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Testosterone is a hormone found in the human body. Although both men and women produce it, it’s primarily secreted in the testicles, or organs in the male reproductive system. Testosterone affects a person’s appearance, sexual development, sperm production, and libido.

For older men, it’s fairly common for testosterone secretion to slow down. According to research from 2008, more than 50 percent of men over age 80 experience low testosterone levels.

Hypogonadism, also known as testosterone deficiency syndrome, a condition where the body doesn’t create enough sex hormones, is another reason why testosterone levels may be lower in men.

There are many ways to treat low testosterone levels. Dietary supplements that claim to boost testosterone levels have become increasingly popular for people who have the condition. Testogen, for example, is a pill that men can take every day. The company asserts that it contains all-natural ingredients that help increase production of the hormone.

Overall, we don’t recommend Testogen. While some of the individual ingredients it contains have been found to improve testosterone levels, others may be harmful.

However, the biggest reason we caution against Testogen is that the brand claims it can reverse symptoms of testosterone deficiency syndrome — a claim that’s simply not supported by the current body of evidence.

Testogen is a dietary supplement that comes in capsule form. Testogen is designed to support the production of testosterone, regardless of age, and claims to increase energy levels and libido, beat fatigue, help build muscle and strength, and assist with losing weight or reducing belly fat.

Testogen is made from ingredients that, according to the company, have been “clinically proven to safely and effectively raise [your] testosterone levels.”

Its primary additive is D-aspartic acid, an amino acid that supports the production of luteinizing hormone (LH) in the pituitary gland. LH is produced by both men and women, but it affects the testes in men. When emitted, it leads to the release of testosterone. Testogen contains 2,352 milligrams (mg) of D-aspartic acid.

Testogen also contains 200 mg of magnesium. Magnesium is one of the most abundant minerals in your body and has many benefits: It may boost exercise performance, fight depression, and lower blood pressure.

A 2014 review of observational and intervention studies found that men with a magnesium deficiency and a testosterone deficiency could use magnesium to improve physical function. That said, the results can’t necessarily be generalized to men with normal or high levels of magnesium or testosterone.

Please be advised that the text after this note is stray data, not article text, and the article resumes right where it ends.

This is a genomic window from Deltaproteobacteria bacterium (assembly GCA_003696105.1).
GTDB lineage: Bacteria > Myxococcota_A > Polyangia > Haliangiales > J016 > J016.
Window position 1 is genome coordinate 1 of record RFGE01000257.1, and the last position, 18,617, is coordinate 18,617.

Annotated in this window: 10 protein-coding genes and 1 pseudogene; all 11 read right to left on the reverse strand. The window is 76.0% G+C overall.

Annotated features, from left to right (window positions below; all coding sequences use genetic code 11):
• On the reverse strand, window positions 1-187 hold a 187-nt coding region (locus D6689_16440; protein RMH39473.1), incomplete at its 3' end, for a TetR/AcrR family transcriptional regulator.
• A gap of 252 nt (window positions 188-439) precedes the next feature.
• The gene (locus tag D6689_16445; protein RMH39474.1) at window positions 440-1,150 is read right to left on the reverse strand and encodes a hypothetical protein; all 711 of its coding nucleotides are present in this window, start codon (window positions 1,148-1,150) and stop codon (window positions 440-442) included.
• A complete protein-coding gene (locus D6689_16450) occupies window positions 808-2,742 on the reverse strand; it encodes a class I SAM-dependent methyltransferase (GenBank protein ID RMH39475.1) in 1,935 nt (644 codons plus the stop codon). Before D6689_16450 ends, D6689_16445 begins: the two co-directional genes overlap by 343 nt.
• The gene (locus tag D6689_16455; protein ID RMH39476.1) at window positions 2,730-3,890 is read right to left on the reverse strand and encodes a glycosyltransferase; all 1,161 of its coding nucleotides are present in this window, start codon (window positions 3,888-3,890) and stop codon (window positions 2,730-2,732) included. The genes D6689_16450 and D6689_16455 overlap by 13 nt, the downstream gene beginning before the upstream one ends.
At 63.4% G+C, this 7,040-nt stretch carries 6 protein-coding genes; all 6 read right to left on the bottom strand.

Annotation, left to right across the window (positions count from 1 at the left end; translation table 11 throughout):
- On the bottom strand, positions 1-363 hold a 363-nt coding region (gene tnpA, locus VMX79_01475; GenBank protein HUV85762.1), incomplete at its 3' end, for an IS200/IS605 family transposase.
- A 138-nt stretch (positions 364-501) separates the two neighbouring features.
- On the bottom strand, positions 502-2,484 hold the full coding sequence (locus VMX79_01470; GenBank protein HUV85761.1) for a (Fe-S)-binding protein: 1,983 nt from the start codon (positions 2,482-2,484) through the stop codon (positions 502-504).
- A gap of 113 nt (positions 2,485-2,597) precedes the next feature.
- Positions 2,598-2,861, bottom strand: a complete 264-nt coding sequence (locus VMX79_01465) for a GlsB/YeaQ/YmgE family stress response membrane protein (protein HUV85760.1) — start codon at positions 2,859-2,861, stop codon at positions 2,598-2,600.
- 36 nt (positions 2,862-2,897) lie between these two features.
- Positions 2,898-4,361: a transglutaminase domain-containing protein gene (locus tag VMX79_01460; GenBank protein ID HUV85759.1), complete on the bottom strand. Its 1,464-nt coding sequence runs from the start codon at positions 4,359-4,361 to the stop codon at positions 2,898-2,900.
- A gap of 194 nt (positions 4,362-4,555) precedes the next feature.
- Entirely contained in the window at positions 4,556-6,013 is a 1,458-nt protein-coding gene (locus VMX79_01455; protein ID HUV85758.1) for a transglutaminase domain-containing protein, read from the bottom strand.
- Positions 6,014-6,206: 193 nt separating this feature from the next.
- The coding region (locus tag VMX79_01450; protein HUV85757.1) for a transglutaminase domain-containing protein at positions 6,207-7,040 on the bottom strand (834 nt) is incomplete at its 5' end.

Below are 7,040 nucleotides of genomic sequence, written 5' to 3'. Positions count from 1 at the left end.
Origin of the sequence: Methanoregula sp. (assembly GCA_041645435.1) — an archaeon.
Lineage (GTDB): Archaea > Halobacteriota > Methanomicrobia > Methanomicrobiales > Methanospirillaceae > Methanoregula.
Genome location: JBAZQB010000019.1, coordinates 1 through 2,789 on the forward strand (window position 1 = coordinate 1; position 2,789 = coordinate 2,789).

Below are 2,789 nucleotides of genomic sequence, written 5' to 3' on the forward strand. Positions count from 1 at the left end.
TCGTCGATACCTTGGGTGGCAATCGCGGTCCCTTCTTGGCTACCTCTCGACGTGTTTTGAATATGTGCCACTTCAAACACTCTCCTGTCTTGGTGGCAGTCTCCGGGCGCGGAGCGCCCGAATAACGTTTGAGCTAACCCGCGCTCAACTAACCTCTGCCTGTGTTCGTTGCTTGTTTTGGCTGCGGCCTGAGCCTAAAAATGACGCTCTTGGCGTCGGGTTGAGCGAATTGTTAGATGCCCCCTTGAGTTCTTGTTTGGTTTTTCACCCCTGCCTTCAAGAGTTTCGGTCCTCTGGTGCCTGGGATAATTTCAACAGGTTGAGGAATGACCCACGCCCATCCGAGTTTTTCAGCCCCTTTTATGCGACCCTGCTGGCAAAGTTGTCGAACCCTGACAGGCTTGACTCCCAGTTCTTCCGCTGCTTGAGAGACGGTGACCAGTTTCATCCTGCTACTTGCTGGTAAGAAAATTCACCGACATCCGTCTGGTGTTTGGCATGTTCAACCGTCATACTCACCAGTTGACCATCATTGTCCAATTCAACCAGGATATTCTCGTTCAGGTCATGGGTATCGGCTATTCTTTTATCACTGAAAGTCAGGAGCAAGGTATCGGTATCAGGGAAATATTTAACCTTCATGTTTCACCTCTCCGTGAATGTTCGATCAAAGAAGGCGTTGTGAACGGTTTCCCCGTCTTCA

In addition, Testogen has 40 mg of fenugreek extract, a herb commonly found in Indian dishes and Chinese medicine to treat skin conditions. It might be a good source of nutrition for breastfeeding babies, and limited research suggests that it can boost testosterone levels and sexual function in men.

While more research needs to be done to conclude how fenugreek seeds affect testosterone production, a 2010 study found that 500 mg improved lower and upper body strength in men who regularly did resistance training.

Other elements include zinc, vitamin D3, Korean red ginseng extract, boron, nettle leaf extract, vitamin B6, vitamin K1, and BioPerine, a form of black pepper.

According to Jillian Kubala, MS, RD, Testogen contains ingredients that have “little to no clinical evidence backing their effectiveness.” Kubala doesn’t recommend Testogen and supplements like it, as there’s limited research surrounding its efficacy.

Although there are some ingredients in Testogen found to help with low testosterone levels, “The amounts used are much lower than the levels suggested to be effective.”

For instance, there has been minimal research done to suggest that fenugreek, one of the herbs in Testogen, can increase testosterone in men. While some studies have found that it’s beneficial, the 40 mg found in the supplement would not be enough to affect users.

Similar to the 2010 study referenced above, a 2017 study concluded that 500 mg of fenugreek was largely effective for improving testosterone levels in participants.

Kubala says, “Not only are the ingredients in Testogen likely ineffective for increasing testosterone, but some of the ingredients may be harmful.”

For example, Korean red ginseng, one of the additives in the supplement, can interact poorly with commonly prescribed medications.

It’s also important to note that Testogen, like other supplements, isn’t approved by the Food and Drug Administration (FDA). Kubala states that even though it’s “marketed as a ‘safe’ and ‘natural’ way to increase testosterone levels, there is no evidence backing” it.

Currently, Testogen has a 3.9 out of 5-star rating on Amazon from more than 1,500 buyers. Reviews are generally mixed, with one user claiming they feel more energized and focused after 3 days of consumption, while others described the supplement as a “bad deal.”